Any project plan is dominated by a basic idea that you want to realize more than anything else – it is a visionary guideline, a basic tenor of intense atmosphere that you want to come to life. With Bookholm’s »Catacombs« it was the concept of an ant farm as a cut-away, with »Inazea Anazazi« it was posing and facial expression of the character and with the model »Traumschaffende« (Dream Creators) it was the concept of a specific emotional experience.
In Derry’s case it was light moods. Any time I tried to envision Derry and his underground tunnels, I felt it was less a geographical issue but more a prevailing mood of a special atmosphere: It was the cityscape of the Fifties, bathed into the orange and golden colors of summer day at sundown – the wet and moldy tunnels, glowing in the green light of death. Orange vs. green - two worlds contrasting to each other in complementary colors.
Prior to the start of the Derry Project it became clear that for the intended effect of the scenes the use of light would be of major importance – above and underground as well.
The underground tunnels were relatively easy to manage. Since Derry’s underworld was supposed to be built inside the cabinet where, of course, would not be too much daylight anyhow, the only opportunity left was to illuminate the scene.
It was necessary to prepare light sources during the construction (in this case green-painted LED string lights) that would paint the tunnels in a creepy light.
Basically, this method was great because the arc of suspense could be manipulated perfectly. There is light where it should be bright and there is darkness where shaddows are needed – everything in hand.
Things were different with the upper world. How do I create the warm light and shadow play of a lovely summer evening without using a floor lamp to illuminate the scene?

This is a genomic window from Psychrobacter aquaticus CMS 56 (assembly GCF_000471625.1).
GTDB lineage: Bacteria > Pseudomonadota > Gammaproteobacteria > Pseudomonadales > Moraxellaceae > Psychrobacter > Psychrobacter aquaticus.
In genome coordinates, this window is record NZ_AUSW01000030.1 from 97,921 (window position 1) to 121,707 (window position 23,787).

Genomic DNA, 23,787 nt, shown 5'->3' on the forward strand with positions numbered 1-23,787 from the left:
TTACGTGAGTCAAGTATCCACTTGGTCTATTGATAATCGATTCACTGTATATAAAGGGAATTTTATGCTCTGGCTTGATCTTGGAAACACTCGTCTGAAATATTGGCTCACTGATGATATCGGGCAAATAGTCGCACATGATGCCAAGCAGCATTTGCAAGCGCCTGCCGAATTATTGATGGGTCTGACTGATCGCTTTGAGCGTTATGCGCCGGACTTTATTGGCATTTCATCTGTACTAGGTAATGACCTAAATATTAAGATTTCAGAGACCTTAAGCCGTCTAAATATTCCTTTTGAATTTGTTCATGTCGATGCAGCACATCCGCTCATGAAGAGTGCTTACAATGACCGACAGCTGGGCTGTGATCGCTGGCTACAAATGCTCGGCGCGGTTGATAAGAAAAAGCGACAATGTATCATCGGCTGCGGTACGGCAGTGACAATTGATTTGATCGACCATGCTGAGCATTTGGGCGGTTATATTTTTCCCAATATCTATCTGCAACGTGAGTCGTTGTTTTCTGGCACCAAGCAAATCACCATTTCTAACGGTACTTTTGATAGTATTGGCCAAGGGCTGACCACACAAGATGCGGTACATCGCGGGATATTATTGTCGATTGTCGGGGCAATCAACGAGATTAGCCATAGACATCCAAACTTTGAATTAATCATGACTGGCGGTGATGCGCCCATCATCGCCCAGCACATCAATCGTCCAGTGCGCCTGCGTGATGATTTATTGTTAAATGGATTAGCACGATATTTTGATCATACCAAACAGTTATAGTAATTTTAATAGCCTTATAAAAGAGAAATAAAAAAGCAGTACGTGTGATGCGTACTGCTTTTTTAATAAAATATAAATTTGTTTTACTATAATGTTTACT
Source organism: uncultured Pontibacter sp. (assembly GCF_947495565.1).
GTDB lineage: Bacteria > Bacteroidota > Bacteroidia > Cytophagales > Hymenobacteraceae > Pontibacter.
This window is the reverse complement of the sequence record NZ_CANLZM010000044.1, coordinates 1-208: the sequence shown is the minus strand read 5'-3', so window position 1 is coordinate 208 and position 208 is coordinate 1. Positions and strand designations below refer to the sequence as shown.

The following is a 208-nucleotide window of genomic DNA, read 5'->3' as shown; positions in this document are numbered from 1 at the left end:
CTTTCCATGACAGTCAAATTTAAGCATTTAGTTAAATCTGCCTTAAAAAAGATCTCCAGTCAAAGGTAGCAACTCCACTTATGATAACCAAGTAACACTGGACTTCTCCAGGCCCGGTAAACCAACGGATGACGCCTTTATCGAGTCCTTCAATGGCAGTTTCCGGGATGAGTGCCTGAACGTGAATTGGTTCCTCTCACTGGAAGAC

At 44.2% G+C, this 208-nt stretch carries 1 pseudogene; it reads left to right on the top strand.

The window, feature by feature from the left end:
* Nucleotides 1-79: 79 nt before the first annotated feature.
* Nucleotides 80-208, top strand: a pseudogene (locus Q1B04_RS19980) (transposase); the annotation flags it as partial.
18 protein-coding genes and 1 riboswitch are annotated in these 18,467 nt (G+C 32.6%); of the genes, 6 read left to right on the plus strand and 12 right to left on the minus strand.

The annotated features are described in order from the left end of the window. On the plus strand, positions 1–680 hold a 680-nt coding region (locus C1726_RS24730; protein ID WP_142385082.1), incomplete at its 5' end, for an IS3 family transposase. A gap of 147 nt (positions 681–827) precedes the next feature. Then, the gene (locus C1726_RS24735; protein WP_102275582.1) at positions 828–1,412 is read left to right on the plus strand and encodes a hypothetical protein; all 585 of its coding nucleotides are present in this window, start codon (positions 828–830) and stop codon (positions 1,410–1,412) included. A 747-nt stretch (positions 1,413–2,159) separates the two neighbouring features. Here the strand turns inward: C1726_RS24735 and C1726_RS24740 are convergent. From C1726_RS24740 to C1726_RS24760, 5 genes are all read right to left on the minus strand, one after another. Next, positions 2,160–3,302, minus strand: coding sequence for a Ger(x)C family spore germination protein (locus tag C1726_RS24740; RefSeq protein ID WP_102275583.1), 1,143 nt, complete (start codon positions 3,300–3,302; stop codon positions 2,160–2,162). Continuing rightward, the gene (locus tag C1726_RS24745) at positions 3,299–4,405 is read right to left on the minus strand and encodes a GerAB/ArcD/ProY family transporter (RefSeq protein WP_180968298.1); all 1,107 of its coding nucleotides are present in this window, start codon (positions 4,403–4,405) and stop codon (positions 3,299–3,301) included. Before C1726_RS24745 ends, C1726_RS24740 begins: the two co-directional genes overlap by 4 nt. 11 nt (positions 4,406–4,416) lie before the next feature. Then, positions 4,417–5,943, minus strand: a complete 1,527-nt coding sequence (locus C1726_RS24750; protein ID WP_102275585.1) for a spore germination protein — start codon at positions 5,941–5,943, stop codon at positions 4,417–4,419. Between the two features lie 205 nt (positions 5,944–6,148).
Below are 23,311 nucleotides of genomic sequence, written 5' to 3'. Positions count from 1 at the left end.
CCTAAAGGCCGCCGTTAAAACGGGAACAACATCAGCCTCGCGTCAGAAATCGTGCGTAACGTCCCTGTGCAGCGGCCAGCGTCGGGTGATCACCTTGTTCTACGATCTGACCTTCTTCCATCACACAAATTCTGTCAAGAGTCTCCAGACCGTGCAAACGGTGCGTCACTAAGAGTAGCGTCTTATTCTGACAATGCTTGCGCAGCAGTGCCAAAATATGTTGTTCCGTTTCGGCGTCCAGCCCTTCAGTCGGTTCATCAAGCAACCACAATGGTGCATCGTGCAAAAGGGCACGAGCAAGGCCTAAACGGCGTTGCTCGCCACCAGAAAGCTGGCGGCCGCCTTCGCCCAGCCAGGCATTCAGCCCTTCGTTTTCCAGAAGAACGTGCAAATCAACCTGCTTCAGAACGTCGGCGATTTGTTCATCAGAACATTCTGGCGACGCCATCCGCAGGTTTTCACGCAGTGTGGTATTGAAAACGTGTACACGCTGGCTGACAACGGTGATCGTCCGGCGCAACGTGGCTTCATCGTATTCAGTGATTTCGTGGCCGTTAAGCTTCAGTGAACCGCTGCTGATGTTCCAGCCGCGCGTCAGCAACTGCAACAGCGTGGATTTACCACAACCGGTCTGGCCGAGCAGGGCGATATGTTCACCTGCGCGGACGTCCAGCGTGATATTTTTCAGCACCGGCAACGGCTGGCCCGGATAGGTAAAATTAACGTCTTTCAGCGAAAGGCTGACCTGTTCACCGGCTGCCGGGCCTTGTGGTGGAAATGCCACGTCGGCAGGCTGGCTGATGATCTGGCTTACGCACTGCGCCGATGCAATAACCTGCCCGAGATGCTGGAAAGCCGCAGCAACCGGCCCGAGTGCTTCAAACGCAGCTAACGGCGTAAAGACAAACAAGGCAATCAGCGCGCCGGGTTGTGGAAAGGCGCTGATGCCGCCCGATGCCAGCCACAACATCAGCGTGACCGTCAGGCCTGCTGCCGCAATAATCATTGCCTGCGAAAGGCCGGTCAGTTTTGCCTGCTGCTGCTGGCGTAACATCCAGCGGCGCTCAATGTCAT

I decided to follow an idea that has always been tempting to me – I wanted to include the moody light straight into my paint job, painted light and shadow effects instead of creating those by real light sources.
Since I have been into oil painting quite a lot in my younger years, I knew how to apply shadow casting and contrasts whereas the coloring turned out to be quite tricky.
Colors always take effect with each other and eyes can easily be deceived. What appears to be gray in yellow light is green in fact; actually anthracite turns to a dark muddy ocher... etc. Holy mackerel! To avoid a headache I decided to get help from town and country photographs plus graphical software on the question: what shades in what point. (»Please, suggest the coloring for exactly THIS shaddow… Ooh, what a kinky graygreenbrownish purple…«). The results were transferred into my coloring.
To complete the effect, a red glooming sky formed the background – this draped on a plate in the back that was to be integrated with the prospective conversion of the cabinet itself.